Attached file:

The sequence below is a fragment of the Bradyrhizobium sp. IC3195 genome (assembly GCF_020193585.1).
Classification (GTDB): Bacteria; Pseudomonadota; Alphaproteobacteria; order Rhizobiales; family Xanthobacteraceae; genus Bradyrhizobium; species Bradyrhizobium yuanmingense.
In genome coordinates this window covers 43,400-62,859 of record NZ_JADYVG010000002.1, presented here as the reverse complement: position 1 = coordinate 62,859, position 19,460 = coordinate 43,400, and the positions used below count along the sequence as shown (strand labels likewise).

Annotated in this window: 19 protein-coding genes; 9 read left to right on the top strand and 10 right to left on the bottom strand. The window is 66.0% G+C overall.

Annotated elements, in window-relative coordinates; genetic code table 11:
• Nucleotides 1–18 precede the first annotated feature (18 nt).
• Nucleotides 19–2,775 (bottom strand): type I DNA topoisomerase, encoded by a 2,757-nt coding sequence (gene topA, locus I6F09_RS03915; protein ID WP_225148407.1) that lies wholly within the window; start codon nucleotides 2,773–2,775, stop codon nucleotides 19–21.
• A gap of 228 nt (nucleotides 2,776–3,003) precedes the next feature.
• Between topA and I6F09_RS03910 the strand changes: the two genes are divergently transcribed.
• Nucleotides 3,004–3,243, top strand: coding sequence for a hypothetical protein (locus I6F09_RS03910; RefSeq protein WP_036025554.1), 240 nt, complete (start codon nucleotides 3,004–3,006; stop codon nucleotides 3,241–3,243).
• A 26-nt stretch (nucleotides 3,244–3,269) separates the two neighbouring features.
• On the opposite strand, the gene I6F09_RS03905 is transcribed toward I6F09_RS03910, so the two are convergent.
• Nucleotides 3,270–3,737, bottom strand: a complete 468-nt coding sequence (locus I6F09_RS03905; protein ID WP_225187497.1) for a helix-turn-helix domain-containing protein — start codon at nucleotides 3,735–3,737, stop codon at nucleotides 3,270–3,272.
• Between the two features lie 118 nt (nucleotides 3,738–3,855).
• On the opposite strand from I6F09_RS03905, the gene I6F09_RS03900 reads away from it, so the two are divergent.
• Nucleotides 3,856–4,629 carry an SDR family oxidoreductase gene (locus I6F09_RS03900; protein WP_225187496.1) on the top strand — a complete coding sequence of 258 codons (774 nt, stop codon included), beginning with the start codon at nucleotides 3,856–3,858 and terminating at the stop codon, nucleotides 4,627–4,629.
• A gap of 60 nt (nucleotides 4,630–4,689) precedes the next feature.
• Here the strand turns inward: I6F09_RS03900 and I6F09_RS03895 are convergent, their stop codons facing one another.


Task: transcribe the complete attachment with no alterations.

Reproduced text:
The sequence below is a fragment of the Bradyrhizobium sp. IC3195 genome (assembly GCF_020193585.1).
Classification (GTDB): Bacteria; Pseudomonadota; Alphaproteobacteria; order Rhizobiales; family Xanthobacteraceae; genus Bradyrhizobium; species Bradyrhizobium yuanmingense.
In genome coordinates this window covers 43,400-62,859 of record NZ_JADYVG010000002.1, presented here as the reverse complement: position 1 = coordinate 62,859, position 19,460 = coordinate 43,400, and the positions used below count along the sequence as shown (strand labels likewise).

Annotated in this window: 19 protein-coding genes; 9 read left to right on the top strand and 10 right to left on the bottom strand. The window is 66.0% G+C overall.

Annotated elements, in window-relative coordinates; genetic code table 11:
• Nucleotides 1–18 precede the first annotated feature (18 nt).
• Nucleotides 19–2,775 (bottom strand): type I DNA topoisomerase, encoded by a 2,757-nt coding sequence (gene topA, locus I6F09_RS03915; protein ID WP_225148407.1) that lies wholly within the window; start codon nucleotides 2,773–2,775, stop codon nucleotides 19–21.
• A gap of 228 nt (nucleotides 2,776–3,003) precedes the next feature.
• Between topA and I6F09_RS03910 the strand changes: the two genes are divergently transcribed.
• Nucleotides 3,004–3,243, top strand: coding sequence for a hypothetical protein (locus I6F09_RS03910; RefSeq protein WP_036025554.1), 240 nt, complete (start codon nucleotides 3,004–3,006; stop codon nucleotides 3,241–3,243).
• A 26-nt stretch (nucleotides 3,244–3,269) separates the two neighbouring features.
• On the opposite strand, the gene I6F09_RS03905 is transcribed toward I6F09_RS03910, so the two are convergent.
• Nucleotides 3,270–3,737, bottom strand: a complete 468-nt coding sequence (locus I6F09_RS03905; protein ID WP_225187497.1) for a helix-turn-helix domain-containing protein — start codon at nucleotides 3,735–3,737, stop codon at nucleotides 3,270–3,272.
• Between the two features lie 118 nt (nucleotides 3,738–3,855).
• On the opposite strand from I6F09_RS03905, the gene I6F09_RS03900 reads away from it, so the two are divergent.
• Nucleotides 3,856–4,629 carry an SDR family oxidoreductase gene (locus I6F09_RS03900; protein WP_225187496.1) on the top strand — a complete coding sequence of 258 codons (774 nt, stop codon included), beginning with the start codon at nucleotides 3,856–3,858 and terminating at the stop codon, nucleotides 4,627–4,629.
• A gap of 60 nt (nucleotides 4,630–4,689) precedes the next feature.
• Here the strand turns inward: I6F09_RS03900 and I6F09_RS03895 are convergent, their stop codons facing one another.